This pragmatism does not, of course, preclude their simultaneously being moral exemplars. They embody America’s highest ideals, given that they are the ones extending the light of whatever truly makes America great, whether that be liberal democracy, equality and human rights, pluralism and diversity, scientific progress, or economic liberty. In protecting the global world order of Pax Americana, they make the world safe for American ideals. In fact, these guardians are basically the bulwark of Enlightened Civilisation writ large, taming barbarian savagery wherever it rears its ugly head, whether in Afghanistan or Alabama. Even a moment’s slackness and “the jungle grows back”.

American power is righteous, because it is on the right side of History; as clearly demonstrated by the fact that America is so powerful. And if that power is righteous and good, it deserves to be exercised. To use righteous power to remake the world in our own image would by definition be to make the world better. Thus extending American power is both the most pragmatic and the most idealistic possible course.

This story, which has dominated Washington since at least the end of the Cold War, is what we might label The Consensus. Maybe all or some elements of The Consensus are true. Or maybe it’s all nonsense. It doesn’t really matter; that’s not the point. Those who submit themselves to The Consensus can by doing so automatically consider themselves better people, engaged in more meaningful lives. And their peers will consider them to be as well.

A term that one is liable to hear used in Washington is “Serious Person”. On being asked to meet with someone he doesn’t know (maybe a journalist, or a potential new hire), for example, a Very Important Washingtonian may first inquire of his staff: “Well, is he a Serious Person?” But what makes a person Serious? A Serious Person is, naturally, an orthodox follower of The Consensus. Asking if someone is a Serious Person is a bit like a secular version of how one might have asked, back in the day, whether some new fellow was in fact a “God-fearing Christian?” “Yes,” would come the reply, “and he went to Yale.” “Good enough, let’s put him in charge of the OSS,” you could then say with confidence.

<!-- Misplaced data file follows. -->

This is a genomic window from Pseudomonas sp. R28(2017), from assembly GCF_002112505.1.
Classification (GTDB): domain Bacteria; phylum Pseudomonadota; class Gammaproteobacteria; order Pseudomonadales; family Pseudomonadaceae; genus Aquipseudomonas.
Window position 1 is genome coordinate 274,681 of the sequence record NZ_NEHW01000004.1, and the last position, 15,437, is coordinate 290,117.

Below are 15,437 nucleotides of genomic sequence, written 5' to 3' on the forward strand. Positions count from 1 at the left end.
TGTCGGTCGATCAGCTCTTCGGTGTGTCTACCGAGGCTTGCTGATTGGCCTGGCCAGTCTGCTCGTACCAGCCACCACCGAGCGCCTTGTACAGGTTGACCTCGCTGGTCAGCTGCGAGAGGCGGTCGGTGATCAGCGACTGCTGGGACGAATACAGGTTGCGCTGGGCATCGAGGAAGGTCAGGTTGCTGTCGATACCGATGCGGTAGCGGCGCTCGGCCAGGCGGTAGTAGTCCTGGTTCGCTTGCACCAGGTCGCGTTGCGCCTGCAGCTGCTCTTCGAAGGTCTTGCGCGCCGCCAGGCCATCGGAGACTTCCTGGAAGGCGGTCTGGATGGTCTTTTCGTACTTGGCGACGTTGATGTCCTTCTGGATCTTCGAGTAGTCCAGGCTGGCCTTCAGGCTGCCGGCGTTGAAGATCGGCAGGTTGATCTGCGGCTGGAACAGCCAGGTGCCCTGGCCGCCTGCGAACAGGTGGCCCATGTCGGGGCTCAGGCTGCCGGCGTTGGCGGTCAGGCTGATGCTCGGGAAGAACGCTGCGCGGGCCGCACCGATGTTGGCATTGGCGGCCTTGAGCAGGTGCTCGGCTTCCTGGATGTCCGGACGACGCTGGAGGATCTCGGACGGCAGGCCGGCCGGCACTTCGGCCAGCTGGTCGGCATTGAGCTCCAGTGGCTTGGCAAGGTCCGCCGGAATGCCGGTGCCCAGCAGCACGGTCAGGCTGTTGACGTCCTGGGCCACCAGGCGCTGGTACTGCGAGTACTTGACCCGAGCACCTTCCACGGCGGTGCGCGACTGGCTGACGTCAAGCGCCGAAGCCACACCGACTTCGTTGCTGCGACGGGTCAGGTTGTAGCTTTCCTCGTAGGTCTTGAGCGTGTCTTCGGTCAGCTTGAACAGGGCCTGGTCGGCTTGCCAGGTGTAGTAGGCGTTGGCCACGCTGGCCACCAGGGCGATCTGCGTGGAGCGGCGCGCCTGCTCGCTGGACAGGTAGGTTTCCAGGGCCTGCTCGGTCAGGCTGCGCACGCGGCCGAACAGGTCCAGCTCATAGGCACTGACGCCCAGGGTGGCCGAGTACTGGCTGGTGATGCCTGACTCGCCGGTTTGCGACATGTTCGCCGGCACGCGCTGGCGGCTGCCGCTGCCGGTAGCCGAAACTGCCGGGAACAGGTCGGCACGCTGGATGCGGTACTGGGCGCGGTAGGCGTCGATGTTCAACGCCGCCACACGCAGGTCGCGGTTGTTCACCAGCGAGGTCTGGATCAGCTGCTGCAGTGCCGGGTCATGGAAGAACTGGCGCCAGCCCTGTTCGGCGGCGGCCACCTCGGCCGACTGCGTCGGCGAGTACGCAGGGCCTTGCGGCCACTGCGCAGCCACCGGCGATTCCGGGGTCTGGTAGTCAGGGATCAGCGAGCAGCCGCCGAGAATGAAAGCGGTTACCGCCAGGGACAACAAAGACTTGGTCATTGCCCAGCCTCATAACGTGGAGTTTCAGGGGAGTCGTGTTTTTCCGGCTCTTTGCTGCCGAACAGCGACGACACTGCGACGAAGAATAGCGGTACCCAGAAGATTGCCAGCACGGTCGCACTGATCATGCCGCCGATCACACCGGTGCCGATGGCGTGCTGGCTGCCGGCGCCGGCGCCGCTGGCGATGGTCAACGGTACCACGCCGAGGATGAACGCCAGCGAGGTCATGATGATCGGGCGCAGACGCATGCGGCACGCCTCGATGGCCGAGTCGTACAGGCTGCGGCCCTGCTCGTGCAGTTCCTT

Rumour that some new acquaintance is in fact a Serious Person is greatly reassuring, as it means he is not a “Wingnut”. A Wingnut is an unsociable crank, living outside of The Consensus. Wingnuts demonstrate this by suggesting unserious ideas, such as cutting the defence budget, curtailing the surveillance state, or questioning the demands of the public health bureaucracy. Glenn Greenwald is a Wingnut par excellence. Nobody wants to be associated with a Wingnut, as that can taint your reputation as a Serious Person. And then you’ll never be invited to a swanky conference in Aspen again. Which is probably why for every mile closer to Capitol Hill a foreign policy think tank is, the more measurably it advocates in favour of militant internationalism. These are the Serious Institutions, able to court the serious money necessary to afford prime real estate.

Here then is the point: why is it so likely that any given person in the Washington “Blob” will automatically support raising the defence budget, or intervening militarily in some country abroad, or otherwise expanding the security state? In the vast majority of cases, it’s not because they’re taking bribes from some defence contractor. It’s because they simply want more than anything to be counted among the Serious People. And to do that they first have to accept the word and practice of The Consensus.

Sometimes they may not fully buy it, but conform merely because it’s the path of least resistance. Often, they do buy it completely. I once had a former General and Director of the CIA tell me, with complete earnestness, that the United States had to occupy every single “ungoverned space” on earth — every conflict zone, every “rogue state”, every barren patch of sand large enough for an Isis terrorist to do doughnuts in a Toyota pickup. No one was paying him to say this (yet); it was pure idealistic conviction. And there are a lot of people in Washington far less distinguished than he who labour daily to help shore up The Consensus: legions of non-profit workers, lowly staffers, and ambitious interns who happily pump out endless Consensus-reiterating briefing papers, reports, op-eds, and legislative bills (all of which are written by people under 35 who have no idea what they’re doing, by the way). The military-industrial complex doesn’t have to bribe any of them. They are working to cultivate the illustrious aura of a Serious Person.

Any financial rewards are secondary to the power, prestige, and psychological assurance of being counted among the ruling class and holding the right opinions. This does not of course mean there aren’t significant financial rewards that flow to senior figures, but to the “public servant” they genuinely bear no conceivable trace of wrongful quid pro quo. As far as they are concerned, they are merely doing the right thing in service to the public and the nation, and being fairly compensated for it. Being paid to sit on Raytheon’s board and lobby for a strong national defence is public service, as is being paid by CNN to go on TV and call dissenters a dangerous threat to our democracy. Advancing The Consensus is, after all, the essence of public service. This complex is utterly impervious to any charges of corruption or hypocrisy, because from the inside such charges literally sound like the mad rantings of an immoral and maliciously anti-American Wingnut.